2. Clint Hamada says:

    Hi Nicki,

    Thanks for sharing all of those great videos. I know our visual arts teachers (and others!) will love them.

    I like how you are approaching the use of technology in your curriculum through the collaboration angle. The greatest takeaway from COETAIL, I hope, isn’t the latest and greatest tools but the network that it helps you to build. Teaching our students how to build and harness their own networks, for both formal and informal learning, is so powerful!

    • Nicki Hambleton says:

      very true Clint. As it stands I am learning so much through the network and close posse I have found and reached out to here. I hope that the same works for my students over time.

  3. Susan Kim says:

    Dear Nicki,

    Thanks for a thought-provoking post! I agree that allowing students a bit of free thinking time at the beginning of a lesson or activity might be a great way to get their creative juices flowing. I’ve been thinking about starting each day off with 5 minutes of free writing in order to help stimulate thinking/slough off any residual emotional baggage students may have had before arriving at school.

    I’ve begun using Padlet and Haiku Deck increasingly in my lessons. I love being able to have a record of the class discussion, plus of course the fact that Padlet allows you to hear from every student – even the quiet ones. I think that teaching such a visual subject like Art must allow for a beautiful marriage between the topic and the technology with which to present it.

    As for keeping a sketchbook, I recently downloaded the SketchbookX (Express) app which I am beginning to experiment with. Still need to decide whether it has the capacity to replace paper and pencil though.


    • Nicki Hambleton says:

      Thank you Susan! I love the idea of your 5 min free writing, it would be fantastic to see what they come up with free choice! Have you ever done the 50 word story challenge? Very fun and engaging. I have even seen a six word (!) challenge.
      Padlet is a great resource as is to bring out the voice in everyone. I have used it in a Harkness table context and it is very powerful.
      I use my Adobe Ideas on iPad so much more than I thought i would. I still love the feel of pencil on paper but the versatility of the iPad is brilliant (and I can back step, zoom, trace and erase! I would love to see your experiments! hashtag #visualnotes on Twitter and let me see them!

  4. Matt McGrady says:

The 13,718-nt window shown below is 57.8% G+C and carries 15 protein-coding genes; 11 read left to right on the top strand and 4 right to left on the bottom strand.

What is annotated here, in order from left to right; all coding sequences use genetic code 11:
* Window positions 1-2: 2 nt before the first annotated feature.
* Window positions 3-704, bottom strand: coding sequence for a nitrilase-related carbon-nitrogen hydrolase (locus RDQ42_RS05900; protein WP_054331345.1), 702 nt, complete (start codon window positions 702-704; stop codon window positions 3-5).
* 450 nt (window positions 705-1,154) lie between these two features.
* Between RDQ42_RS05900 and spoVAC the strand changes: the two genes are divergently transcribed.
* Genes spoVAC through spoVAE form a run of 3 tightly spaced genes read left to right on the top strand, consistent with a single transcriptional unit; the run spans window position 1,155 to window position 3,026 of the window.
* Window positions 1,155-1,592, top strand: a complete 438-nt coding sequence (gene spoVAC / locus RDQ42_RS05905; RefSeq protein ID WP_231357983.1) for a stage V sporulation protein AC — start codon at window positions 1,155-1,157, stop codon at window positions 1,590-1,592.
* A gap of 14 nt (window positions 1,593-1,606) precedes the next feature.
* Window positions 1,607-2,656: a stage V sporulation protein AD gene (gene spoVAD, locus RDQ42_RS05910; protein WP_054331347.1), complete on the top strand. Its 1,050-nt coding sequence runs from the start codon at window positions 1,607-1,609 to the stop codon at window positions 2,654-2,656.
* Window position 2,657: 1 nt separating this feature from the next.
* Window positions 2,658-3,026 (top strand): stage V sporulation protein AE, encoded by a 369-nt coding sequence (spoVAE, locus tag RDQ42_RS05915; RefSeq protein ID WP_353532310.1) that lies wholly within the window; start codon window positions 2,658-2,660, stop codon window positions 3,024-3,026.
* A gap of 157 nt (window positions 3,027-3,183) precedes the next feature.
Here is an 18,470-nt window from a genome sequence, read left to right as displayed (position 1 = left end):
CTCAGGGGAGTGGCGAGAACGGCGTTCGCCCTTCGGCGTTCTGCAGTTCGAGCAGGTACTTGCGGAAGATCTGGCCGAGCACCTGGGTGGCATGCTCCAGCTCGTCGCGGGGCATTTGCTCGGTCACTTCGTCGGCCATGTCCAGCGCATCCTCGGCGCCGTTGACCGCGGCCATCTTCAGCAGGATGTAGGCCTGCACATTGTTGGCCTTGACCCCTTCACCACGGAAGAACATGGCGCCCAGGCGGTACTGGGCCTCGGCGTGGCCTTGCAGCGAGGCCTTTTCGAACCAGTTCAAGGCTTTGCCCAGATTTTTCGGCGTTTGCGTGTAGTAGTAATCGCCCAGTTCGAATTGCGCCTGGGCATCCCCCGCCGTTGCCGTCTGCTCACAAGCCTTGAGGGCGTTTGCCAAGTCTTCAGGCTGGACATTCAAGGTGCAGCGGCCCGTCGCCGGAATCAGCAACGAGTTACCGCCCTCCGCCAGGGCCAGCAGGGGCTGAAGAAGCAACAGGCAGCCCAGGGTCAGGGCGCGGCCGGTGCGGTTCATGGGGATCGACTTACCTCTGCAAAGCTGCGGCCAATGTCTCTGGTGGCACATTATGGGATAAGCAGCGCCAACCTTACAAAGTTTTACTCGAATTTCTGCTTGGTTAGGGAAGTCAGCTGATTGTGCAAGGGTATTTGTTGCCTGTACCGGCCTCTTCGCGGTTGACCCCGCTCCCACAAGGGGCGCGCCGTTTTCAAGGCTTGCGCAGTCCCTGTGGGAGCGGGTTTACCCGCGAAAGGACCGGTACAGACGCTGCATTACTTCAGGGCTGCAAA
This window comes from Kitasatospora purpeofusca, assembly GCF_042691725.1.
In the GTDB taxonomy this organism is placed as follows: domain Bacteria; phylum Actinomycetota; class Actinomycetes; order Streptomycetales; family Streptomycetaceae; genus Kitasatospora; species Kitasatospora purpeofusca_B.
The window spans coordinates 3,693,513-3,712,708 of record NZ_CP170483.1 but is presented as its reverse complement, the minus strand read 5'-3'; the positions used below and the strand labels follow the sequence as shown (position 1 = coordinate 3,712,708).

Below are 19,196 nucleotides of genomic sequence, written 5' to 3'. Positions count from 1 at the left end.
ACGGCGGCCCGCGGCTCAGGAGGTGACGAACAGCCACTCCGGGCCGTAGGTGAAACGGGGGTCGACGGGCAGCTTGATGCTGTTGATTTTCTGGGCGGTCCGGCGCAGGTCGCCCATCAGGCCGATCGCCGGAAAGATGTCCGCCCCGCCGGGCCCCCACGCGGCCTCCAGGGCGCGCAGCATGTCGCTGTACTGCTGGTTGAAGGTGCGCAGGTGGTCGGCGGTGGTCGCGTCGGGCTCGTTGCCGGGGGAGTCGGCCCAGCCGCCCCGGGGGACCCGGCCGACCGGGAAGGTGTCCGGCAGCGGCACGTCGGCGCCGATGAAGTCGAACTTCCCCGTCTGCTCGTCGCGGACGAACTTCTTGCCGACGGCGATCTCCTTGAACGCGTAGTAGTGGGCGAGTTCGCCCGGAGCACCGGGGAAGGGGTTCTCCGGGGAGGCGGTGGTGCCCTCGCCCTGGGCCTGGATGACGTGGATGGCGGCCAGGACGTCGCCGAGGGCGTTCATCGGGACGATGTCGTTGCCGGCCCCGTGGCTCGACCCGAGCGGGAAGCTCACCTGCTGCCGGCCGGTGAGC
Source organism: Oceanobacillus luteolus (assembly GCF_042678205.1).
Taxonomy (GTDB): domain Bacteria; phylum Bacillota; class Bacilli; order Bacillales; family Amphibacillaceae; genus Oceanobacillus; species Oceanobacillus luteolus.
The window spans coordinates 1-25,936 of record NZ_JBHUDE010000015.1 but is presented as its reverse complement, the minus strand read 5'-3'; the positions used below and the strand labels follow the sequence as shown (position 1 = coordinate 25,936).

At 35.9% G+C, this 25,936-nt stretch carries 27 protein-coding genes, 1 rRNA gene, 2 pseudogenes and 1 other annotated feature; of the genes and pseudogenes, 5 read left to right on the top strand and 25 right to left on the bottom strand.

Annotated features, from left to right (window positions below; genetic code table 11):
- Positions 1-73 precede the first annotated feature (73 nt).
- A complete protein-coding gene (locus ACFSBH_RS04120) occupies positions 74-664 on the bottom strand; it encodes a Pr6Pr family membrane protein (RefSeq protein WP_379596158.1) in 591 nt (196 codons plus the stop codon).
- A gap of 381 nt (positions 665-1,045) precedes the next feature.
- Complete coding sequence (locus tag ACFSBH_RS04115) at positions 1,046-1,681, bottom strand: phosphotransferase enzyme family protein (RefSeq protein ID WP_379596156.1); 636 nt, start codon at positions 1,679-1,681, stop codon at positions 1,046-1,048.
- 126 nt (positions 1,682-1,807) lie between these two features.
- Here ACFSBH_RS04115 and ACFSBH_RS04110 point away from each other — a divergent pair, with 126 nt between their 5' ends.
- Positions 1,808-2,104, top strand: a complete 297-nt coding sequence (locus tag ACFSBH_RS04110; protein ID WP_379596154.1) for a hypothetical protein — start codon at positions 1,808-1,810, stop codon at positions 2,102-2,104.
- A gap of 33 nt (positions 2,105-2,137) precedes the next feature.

Nicki – let me just say – I have really come to enjoy our collaborations so far. It has spurred a resurgence in my twitter activity and opened some great new entry points to teaching and learning. Thank you for this. As Clint notes above – it is the human connections through the technology that will matter most. Connecting with you and your class has given my class a great sense of purpose when we enter into the room. There is a sense that something big is happening among my students. We are a small group in Painting and Drawing class and they enjoy the fact that there are so many other people getting a glimpse of what they are doing these days.

    We are currently working on taking cues from our favourite books and creating 1 and 2 point perspective drawings to illustrate the same scene in two different ways. Very cinematic. We will post them when they are finished and would love to hear your class’ feedback if possible.

    • Nicki Hambleton says:

      Thanks Matt – me too, the kids have loved “becoming famous” across the world through Twitter! I wondered whether we can work out a good way to download, remix and share the art for #artyremix? Suggestions so far are still dependent on participants giving me their email, which I would like to avoid: Pinterest shared board, if they join Pinterest might work. What do you think?
      I love the perspective/literature link – I really look forward to seeing their drawings. Maybe we should start a FLickr group?
      How do other people share images simply so that all can join in? Google?

  5. C R D says:

    Interesting you would cite the Ken Robinson video “Changing Education Paradigms.” I remember viewing it some two years ago, and just saw it again the other day (it was a trailer after Jeff’s link to “When I Become a Teacher” video). Aside from the fascinating format of the video and the expansive “mind map” quality of it (something I think you certainly share a talent with as well), what registered with me was Robinson’s brief digression on children being over diagnosed and medicated for ADHD. Here, “technology” of a different sort — pharmaceutical — is working to “quiet, calm, and bore” students effectively working at cross purposes to the digital technology being embraced in schools that attempts to stimulate learning.

    • Nicki Hambleton says:

      Thanks you so much for taking the time to read my post. I certainly agree with you that the idea of medicating them is awful and it really stood out for me in the video. Thanks so much for the compliment and I don’t think for a second that I have anything near the talents of the RSA animators! They are truly awesome visual captures aren’t they?